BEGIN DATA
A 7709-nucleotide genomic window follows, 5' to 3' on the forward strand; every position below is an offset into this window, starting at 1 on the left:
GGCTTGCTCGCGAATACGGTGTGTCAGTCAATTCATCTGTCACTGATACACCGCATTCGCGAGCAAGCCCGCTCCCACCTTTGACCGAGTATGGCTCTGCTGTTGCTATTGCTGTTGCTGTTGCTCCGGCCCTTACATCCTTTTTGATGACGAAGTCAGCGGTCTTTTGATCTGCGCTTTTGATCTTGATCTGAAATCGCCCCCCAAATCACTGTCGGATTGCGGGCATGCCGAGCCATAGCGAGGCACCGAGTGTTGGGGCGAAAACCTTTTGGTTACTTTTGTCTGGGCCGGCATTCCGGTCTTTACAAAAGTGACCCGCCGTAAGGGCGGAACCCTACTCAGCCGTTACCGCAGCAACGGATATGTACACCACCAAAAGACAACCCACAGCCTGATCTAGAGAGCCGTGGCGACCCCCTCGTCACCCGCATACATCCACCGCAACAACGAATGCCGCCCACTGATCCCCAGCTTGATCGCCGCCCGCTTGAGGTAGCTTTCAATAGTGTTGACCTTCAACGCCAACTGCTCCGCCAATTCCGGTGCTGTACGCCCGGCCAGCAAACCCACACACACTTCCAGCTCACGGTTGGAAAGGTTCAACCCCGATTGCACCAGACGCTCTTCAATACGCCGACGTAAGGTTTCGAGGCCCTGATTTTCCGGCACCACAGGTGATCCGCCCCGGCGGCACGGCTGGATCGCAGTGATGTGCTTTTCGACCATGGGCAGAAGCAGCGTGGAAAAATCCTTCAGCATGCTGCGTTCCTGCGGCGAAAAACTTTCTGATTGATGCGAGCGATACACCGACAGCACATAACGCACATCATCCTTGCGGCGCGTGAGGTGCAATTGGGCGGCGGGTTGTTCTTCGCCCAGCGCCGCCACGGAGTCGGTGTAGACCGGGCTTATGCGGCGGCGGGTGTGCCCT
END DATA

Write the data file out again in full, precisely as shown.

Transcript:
A 7709-nucleotide genomic window follows, 5' to 3' on the forward strand; every position below is an offset into this window, starting at 1 on the left:
GGCTTGCTCGCGAATACGGTGTGTCAGTCAATTCATCTGTCACTGATACACCGCATTCGCGAGCAAGCCCGCTCCCACCTTTGACCGAGTATGGCTCTGCTGTTGCTATTGCTGTTGCTGTTGCTCCGGCCCTTACATCCTTTTTGATGACGAAGTCAGCGGTCTTTTGATCTGCGCTTTTGATCTTGATCTGAAATCGCCCCCCAAATCACTGTCGGATTGCGGGCATGCCGAGCCATAGCGAGGCACCGAGTGTTGGGGCGAAAACCTTTTGGTTACTTTTGTCTGGGCCGGCATTCCGGTCTTTACAAAAGTGACCCGCCGTAAGGGCGGAACCCTACTCAGCCGTTACCGCAGCAACGGATATGTACACCACCAAAAGACAACCCACAGCCTGATCTAGAGAGCCGTGGCGACCCCCTCGTCACCCGCATACATCCACCGCAACAACGAATGCCGCCCACTGATCCCCAGCTTGATCGCCGCCCGCTTGAGGTAGCTTTCAATAGTGTTGACCTTCAACGCCAACTGCTCCGCCAATTCCGGTGCTGTACGCCCGGCCAGCAAACCCACACACACTTCCAGCTCACGGTTGGAAAGGTTCAACCCCGATTGCACCAGACGCTCTTCAATACGCCGACGTAAGGTTTCGAGGCCCTGATTTTCCGGCACCACAGGTGATCCGCCCCGGCGGCACGGCTGGATCGCAGTGATGTGCTTTTCGACCATGGGCAGAAGCAGCGTGGAAAAATCCTTCAGCATGCTGCGTTCCTGCGGCGAAAAACTTTCTGATTGATGCGAGCGATACACCGACAGCACATAACGCACATCATCCTTGCGGCGCGTGAGGTGCAATTGGGCGGCGGGTTGTTCTTCGCCCAGCGCCGCCACGGAGTCGGTGTAGACCGGGCTTATGCGGCGGCGGGTGTGCCCT